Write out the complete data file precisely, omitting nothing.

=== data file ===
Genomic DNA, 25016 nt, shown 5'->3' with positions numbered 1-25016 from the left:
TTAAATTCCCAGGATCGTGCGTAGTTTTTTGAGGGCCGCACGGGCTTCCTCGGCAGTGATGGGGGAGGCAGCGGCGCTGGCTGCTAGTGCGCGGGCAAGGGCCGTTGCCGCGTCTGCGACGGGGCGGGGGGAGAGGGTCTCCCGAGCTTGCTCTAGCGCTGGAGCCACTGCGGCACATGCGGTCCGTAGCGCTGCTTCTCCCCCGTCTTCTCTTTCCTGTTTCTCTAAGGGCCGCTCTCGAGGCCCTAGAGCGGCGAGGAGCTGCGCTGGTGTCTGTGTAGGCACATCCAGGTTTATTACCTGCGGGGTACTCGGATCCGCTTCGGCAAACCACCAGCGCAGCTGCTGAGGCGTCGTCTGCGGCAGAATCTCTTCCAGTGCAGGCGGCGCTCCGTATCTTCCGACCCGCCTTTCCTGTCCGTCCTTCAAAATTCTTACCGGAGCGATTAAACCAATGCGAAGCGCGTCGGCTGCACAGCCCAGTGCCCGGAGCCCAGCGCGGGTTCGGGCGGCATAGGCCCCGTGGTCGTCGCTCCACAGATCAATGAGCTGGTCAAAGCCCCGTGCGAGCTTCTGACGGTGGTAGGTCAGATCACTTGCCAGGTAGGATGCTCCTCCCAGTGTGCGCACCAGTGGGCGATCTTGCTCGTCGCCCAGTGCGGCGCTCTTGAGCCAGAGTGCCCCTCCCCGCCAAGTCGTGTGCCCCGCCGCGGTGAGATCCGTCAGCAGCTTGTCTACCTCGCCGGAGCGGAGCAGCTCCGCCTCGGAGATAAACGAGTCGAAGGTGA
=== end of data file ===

Genomic DNA, 25016 nt, shown 5'->3' with positions numbered 1-25016 from the left:
TTAAATTCCCAGGATCGTGCGTAGTTTTTTGAGGGCCGCACGGGCTTCCTCGGCAGTGATGGGGGAGGCAGCGGCGCTGGCTGCTAGTGCGCGGGCAAGGGCCGTTGCCGCGTCTGCGACGGGGCGGGGGGAGAGGGTCTCCCGAGCTTGCTCTAGCGCTGGAGCCACTGCGGCACATGCGGTCCGTAGCGCTGCTTCTCCCCCGTCTTCTCTTTCCTGTTTCTCTAAGGGCCGCTCTCGAGGCCCTAGAGCGGCGAGGAGCTGCGCTGGTGTCTGTGTAGGCACATCCAGGTTTATTACCTGCGGGGTACTCGGATCCGCTTCGGCAAACCACCAGCGCAGCTGCTGAGGCGTCGTCTGCGGCAGAATCTCTTCCAGTGCAGGCGGCGCTCCGTATCTTCCGACCCGCCTTTCCTGTCCGTCCTTCAAAATTCTTACCGGAGCGATTAAACCAATGCGAAGCGCGTCGGCTGCACAGCCCAGTGCCCGGAGCCCAGCGCGGGTTCGGGCGGCATAGGCCCCGTGGTCGTCGCTCCACAGATCAATGAGCTGGTCAAAGCCCCGTGCGAGCTTCTGACGGTGGTAGGTCAGATCACTTGCCAGGTAGGATGCTCCTCCCAGTGTGCGCACCAGTGGGCGATCTTGCTCGTCGCCCAGTGCGGCGCTCTTGAGCCAGAGTGCCCCTCCCCGCCAAGTCGTGTGCCCCGCCGCGGTGAGATCCGTCAGCAGCTTGTCTACCTCGCCGGAGCGGAGCAGCTCCGCCTCGGAGATAAACGAGTCGAAGGTGA